Fig. 1

Flow diagram of study selection process

Table 1

Main characteristics and quality of included studies

Study ID

Country

Study type

Subjects No. (Male, %)

Subject characteristics

Age, y

Follow-up, y

Donor cell line

Labeled-cholesterol

Cholesterol acceptor

NOS

Bauer, L, 2017 [30]

Germany

Cohort

526 (59)

CKD

65 ± 12

4.6

J774

3H–cholesterol

ApoB-depleted plasma

7

Tejera–Segura, B 2017 [31]

Spanish

Cross-sectional

401 (26)

RA

57 ± 10

/

J774

BODIPY-cholesterol

ApoB-depleted plasma

5

Kopecky, C, 2016 [32]

German

Cohort

1147 (54.8)

Hemodialysis patients

66

4.1

THP-1

3H–cholesterol

ApoB-depleted plasma

7

Javaheri, A, 2016 [33]

USA

Cohort

35 (85.7)

Cardiac transplant recipients

44 ± 4

2.6

J774

3H–cholesterol

ApoB-depleted plasma

6

Mody, P, 2016 [34]

USA

Cohort

1972 (44)

Free from CVD

45 ± 9

9.4

J774

BODIPY-cholesterol

ApoB-depleted plasma

8

Liu, C 2016 [35]

China

Cohort

1737 (65.2)

CAD

64

3.8

J774

BODIPY-cholesterol

ApoB-depleted plasma

6

Zhang, J 2016 [36]

China

Cohort

313 (75.4)

CAD

66 ± 11

3

J774

3H–cholesterol

ApoB-depleted plasma

6

Ogura, M, 2016 [37]

Japan

Cross-sectional

227 (44.5)

Heterozygous FH

57 ± 17

/

J774

3H–cholesterol

ApoB-depleted plasma

6

Annema, W, 2016 [38]

Netherlands

Cohort

495 (54.5)

Renal Transplant Recipients

52 ± 12

7

THP-1

3H–cholesterol

ApoB-depleted plasma

8

Ishikawa, T, 2016 [39]

Japan

Case-control

258 (76.7)

CAD VS non-CAD

66 ± 11

/

J774

3H–cholesterol

ApoB-depleted plasma

5

Saleheen, D, 2015 [40]

UK

Nested case-control

3494 (64.5)

CHD vs. non-CHD

65 ± 8;

6

J774

3H–cholesterol

ApoB-depleted plasma

8

Rohatgi, A, 2014 [12]

Dallas

Cohort

2924 (43)

Free from CVD

42

9.4

J774

BODIPY-cholestero

ApoB-depleted plasma

9

Li, X M, 2013 [41]

USA

Case-control

1150 (63.8)

CAD vs. non-CAD

64 ± 11

/

J774

3H–cholesterol

ApoB-depleted plasma

6

Khera, A V1, 2011 [29]

Caucasian

Cross-sectional

793 (59.7)

CAD vs. non-CAD

58 ± 10

/

J774

3H–cholesterol

ApoB-depleted plasma

6

Khera, A V, 2011 [29]

Caucasian

Cross-sectional

203 (54.2)

Healthy population

51 ± 8

/

J774

3H–cholesterol

ApoB-depleted plasma

6

Notes: NOS Newcastle-Ottawa Scale, CKD chronic kidney disease, RA rheumatoid arthritis, DM diabetes mellitus, ESR erythrocyte sedimentation rate, CVD cardiovascular disease, CAD coronary artery disease, CHD coronary heart disease events, FH familial hypercholesterolemia, ApoB apolipoprotein B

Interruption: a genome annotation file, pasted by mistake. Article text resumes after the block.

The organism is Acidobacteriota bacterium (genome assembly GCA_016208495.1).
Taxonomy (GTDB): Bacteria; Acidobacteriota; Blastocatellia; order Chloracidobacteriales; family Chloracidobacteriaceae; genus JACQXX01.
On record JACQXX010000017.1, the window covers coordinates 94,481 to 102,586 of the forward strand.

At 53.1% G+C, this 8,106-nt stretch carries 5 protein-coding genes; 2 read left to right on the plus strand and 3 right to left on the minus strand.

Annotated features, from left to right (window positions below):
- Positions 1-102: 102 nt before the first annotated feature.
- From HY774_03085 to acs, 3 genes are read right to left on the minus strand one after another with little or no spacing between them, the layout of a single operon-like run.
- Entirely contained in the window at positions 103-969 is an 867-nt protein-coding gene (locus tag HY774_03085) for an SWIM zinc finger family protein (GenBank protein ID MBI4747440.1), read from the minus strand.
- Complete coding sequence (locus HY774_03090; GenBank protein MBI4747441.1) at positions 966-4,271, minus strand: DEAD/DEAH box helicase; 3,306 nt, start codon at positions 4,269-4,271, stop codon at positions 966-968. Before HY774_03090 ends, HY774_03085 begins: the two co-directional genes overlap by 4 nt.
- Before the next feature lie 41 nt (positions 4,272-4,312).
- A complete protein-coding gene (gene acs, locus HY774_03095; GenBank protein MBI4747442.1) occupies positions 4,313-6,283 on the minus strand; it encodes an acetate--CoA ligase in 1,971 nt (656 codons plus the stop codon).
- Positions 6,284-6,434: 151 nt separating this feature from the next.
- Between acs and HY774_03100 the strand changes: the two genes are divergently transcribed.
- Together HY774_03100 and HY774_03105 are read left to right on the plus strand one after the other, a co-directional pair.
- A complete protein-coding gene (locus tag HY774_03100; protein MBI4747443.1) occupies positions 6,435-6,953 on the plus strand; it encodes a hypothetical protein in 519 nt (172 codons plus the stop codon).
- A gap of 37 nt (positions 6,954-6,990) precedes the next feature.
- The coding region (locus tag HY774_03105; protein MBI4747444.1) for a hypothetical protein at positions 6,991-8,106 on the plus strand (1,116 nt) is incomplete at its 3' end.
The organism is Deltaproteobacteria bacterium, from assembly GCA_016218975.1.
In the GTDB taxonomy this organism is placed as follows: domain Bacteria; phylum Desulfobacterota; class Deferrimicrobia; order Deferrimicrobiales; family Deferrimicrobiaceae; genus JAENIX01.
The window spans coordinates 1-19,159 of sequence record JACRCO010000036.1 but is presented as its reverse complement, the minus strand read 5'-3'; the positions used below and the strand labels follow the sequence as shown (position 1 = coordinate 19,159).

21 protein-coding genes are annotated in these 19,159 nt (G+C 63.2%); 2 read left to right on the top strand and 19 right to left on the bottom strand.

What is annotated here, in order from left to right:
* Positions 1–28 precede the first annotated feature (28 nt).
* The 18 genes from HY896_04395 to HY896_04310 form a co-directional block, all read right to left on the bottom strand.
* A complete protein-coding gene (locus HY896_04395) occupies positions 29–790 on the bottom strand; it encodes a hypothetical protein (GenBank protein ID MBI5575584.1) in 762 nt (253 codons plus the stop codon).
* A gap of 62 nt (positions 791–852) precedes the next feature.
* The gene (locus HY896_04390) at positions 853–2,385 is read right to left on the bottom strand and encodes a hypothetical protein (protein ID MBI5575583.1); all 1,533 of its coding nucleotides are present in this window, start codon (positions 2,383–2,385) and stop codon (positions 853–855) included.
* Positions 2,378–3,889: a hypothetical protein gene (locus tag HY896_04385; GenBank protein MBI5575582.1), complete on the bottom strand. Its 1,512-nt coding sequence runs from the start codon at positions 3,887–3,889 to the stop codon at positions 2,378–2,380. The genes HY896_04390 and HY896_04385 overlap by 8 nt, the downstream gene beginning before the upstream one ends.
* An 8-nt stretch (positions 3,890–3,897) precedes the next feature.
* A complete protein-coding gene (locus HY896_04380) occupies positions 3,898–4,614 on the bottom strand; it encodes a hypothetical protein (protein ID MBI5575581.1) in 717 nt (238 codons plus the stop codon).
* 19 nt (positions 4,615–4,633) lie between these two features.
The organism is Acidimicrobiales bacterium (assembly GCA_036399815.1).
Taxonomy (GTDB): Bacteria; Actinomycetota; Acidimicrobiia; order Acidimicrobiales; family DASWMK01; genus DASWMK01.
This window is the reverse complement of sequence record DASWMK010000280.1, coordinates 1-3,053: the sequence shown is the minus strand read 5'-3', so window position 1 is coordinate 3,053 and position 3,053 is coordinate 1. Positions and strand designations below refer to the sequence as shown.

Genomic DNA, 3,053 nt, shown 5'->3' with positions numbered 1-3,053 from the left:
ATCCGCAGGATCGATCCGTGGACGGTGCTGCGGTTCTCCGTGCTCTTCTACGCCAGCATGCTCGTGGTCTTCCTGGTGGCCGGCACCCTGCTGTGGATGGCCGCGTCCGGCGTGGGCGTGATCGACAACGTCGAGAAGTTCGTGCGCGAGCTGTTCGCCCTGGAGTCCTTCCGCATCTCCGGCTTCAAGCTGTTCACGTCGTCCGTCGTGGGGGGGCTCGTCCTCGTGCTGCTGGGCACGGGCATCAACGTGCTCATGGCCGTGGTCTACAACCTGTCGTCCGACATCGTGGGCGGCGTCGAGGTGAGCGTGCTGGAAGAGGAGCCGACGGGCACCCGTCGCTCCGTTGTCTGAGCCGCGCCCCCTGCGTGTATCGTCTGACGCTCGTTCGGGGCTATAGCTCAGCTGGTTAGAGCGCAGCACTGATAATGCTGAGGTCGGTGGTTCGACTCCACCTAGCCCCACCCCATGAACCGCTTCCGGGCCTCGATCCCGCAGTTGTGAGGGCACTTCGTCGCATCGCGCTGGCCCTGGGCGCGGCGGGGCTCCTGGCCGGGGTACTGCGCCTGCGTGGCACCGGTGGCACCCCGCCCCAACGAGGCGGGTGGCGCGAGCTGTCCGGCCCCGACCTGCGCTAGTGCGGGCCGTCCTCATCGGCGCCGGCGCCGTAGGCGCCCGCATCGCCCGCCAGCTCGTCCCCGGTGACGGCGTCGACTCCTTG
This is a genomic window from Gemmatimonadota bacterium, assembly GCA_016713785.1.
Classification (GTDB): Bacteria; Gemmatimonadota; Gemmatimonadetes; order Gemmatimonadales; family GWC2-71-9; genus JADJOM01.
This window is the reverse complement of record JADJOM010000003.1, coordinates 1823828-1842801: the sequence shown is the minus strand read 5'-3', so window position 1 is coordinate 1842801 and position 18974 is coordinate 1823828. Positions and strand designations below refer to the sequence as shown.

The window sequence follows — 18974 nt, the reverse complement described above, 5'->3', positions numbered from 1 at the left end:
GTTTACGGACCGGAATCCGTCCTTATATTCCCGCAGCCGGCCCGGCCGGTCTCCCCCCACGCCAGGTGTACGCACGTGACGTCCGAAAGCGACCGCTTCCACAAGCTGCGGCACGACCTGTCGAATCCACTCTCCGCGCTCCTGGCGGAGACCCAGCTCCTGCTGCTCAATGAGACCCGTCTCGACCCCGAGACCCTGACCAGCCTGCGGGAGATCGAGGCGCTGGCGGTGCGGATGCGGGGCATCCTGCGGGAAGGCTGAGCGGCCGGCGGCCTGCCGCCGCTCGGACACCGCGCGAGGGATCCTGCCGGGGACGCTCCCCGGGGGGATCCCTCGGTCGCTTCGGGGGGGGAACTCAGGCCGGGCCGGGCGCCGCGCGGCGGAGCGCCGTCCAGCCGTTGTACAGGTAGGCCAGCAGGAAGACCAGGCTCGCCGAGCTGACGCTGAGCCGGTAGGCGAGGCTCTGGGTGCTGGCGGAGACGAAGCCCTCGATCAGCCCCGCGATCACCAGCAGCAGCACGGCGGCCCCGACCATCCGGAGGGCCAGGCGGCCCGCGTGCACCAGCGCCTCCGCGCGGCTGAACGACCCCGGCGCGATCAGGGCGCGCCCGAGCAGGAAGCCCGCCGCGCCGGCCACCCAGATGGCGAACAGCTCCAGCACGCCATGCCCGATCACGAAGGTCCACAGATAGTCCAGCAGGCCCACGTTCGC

Table 2

Effect sizes of included studies in this meta-analysis

Study ID

CEC

(median/mean)

Events

HR/RR/OR (95% CI)

Adjustment factors

Bauer, L 2017 [30]

12.2 ± 2.4

CVE

Q1: 1;

Q2: 0.58 (0.33–1.00);

Q3: 0.67 (0.39–1.15);

Q4: 0.91 (0.51–1.62);

Age, sex, BMI, BP, smoking status, GFR, and log albuminuria

Tejera-Segura, B 2017 [31]

Control: 16.9 ± 10.4;

Case: 18.9 ± 9.0

Subclinical atherosclerosis

0.94 (0.89–0.98)

Age, sex, SBP, DM, ESR, DAS28 and tocilizumab use

Kopecky, C, 2016 [32]

T1: 0.73;

T2: 0.89;

T3: 1.08

CVD

0.92 (0.83–1.02)

Traditional risk factors, LDL-C, HDL-C, apoA-I, and CRP

Javaheri, A, 2016 [33]

Alive: 0.98 ± 0.03;

Dead: 0.89 ± 0.03.

Mortality

0.19 (0.06–0.56)

HDL-C, LDL-C, ischemic origin, and rejection

Mody, P, 2016 [34]

/

CVD

0.35 (0.23–0.55)

TC, HDL-C, history of blood pressure medication use, BMI, and CRP

Liu, C 2016 [35]

Q1: 0.70 (0.17–0.79);

Q2: 0.86 (0.79–0.93);

Q3: 1.00 (0.93–1.07);

Q4: 1.15 (1.07–2.01)

All-cause death and cardiovascular death

All-cause death:

0.10 (0.01–0.74);

Cardiovascular death: 0.08 (0.01–0.68)

Age, sex, BMI, smoking and alcohol drinking, hypertension, DM, dyslipidemia, lipid-lowering drug use, TC, TG, LDL-C, HDL-C, and apoA-I

Zhang, J 2016 [36]

/

CVD

0.30 (0.14–0.67)

Age, sex, hypertension, diabetes, current smoking, LDL-C, HDL-C, Apo A, Apo B, and regular medication

Ogura, M, 2016 [37]

/

Incidence of CVD

0.95 (0.90–0.99)

Age, sex, hypertension, diabetes mellitus, smoking history, obesity, LDL-C, TG, HDL-C

Annema, W, 2016 [38]

T1 (%): 5.8(5.3–6.4);

T2 (%): 7.3(6.8–7.9);

T3 (%): 9.0(8.2–9.8)

All-cause death and cardiovascular death

CV mortality:

0.96 (0.72–1.27);

All-cause mortality:

0.84 (0.68–1.04)

Age, sex, apo A-I, HDL-C cholesterol and creatinine clearance

Ishikawa, T, 2016 [39]

CAD: 0.86 ± 0.26;

Non-CAD: 1.02 ± 0.38

Incidence of CVD

0.23 (0.056–0.91)

Baseline adjustment

Saleheen, D, 2015 [40]

/

Incidence of CHD events

Top vs. bottom:

0.64 (0.51–0.80);

Per 1 SD:

0.80 (0.70–0.90)

Age, sex, diabetes, hypertension, cigarette use, alcohol use, waist:hip ratio and BMI, LDL-C, TG and HDL-C

Rohatgi, A, 2014 [12]

0.21–3.93

Incidence of CVD

0.33 (0.109–0.55)

Age, sex, race, diabetes, hypertension,smoking, BMI, TG, TC, and statin use

Li, X M, 2013 [41]

/

Incidence of CAD and MACE

1.85 (1.11–3.06)

Age, sex, smoking, diabetes mellitus, hypertension, LDL-C, and HDL-C

Khera, A V, 2011 [29]

Case: 0.82;

Control: 0.9

CAD

Per 1 SD increase:

0.75 (0.63–0.90);

Q4 vs. Q1:

0.48 (0.30–0.78)

Cardiovascular risk factors and HDL-C

Khera, A V, 2011 [29]

0.77(0.36–1.68)

CVD prevalence

Per 1 SD increase:

0.97 (0.94–0.99)

Age, sex, cardiovascular risk factors a nd HDL-C

Notes: CEC cholesterol efflux capacity, RR risk ratio, HR hazard ratio, CI confidence interval, OR odds ratio, NOS Newcastle-Ottawa Scale, CKD chronic kidney disease, CVE cardiovascular event, BMI body mass index, BP blood pressure, SBP systolic blood pressure, GFR glomerular filtration rate, RA rheumatoid arthritis, DM diabetes mellitus, ESR erythrocyte sedimentation rate, CVD cardiovascular disease, LDL-C low density lipoprotein-cholesterol, HDL-C high-density lipoprotein-cholesterol, Apo apolipoprotein, CRP C-reactive Protein, TC total cholesterol, CAD coronary artery disease, Q quartile, TG triglyceride, CHD coronary heart disease events, T tertiles, MACE major adverse cardiovascular event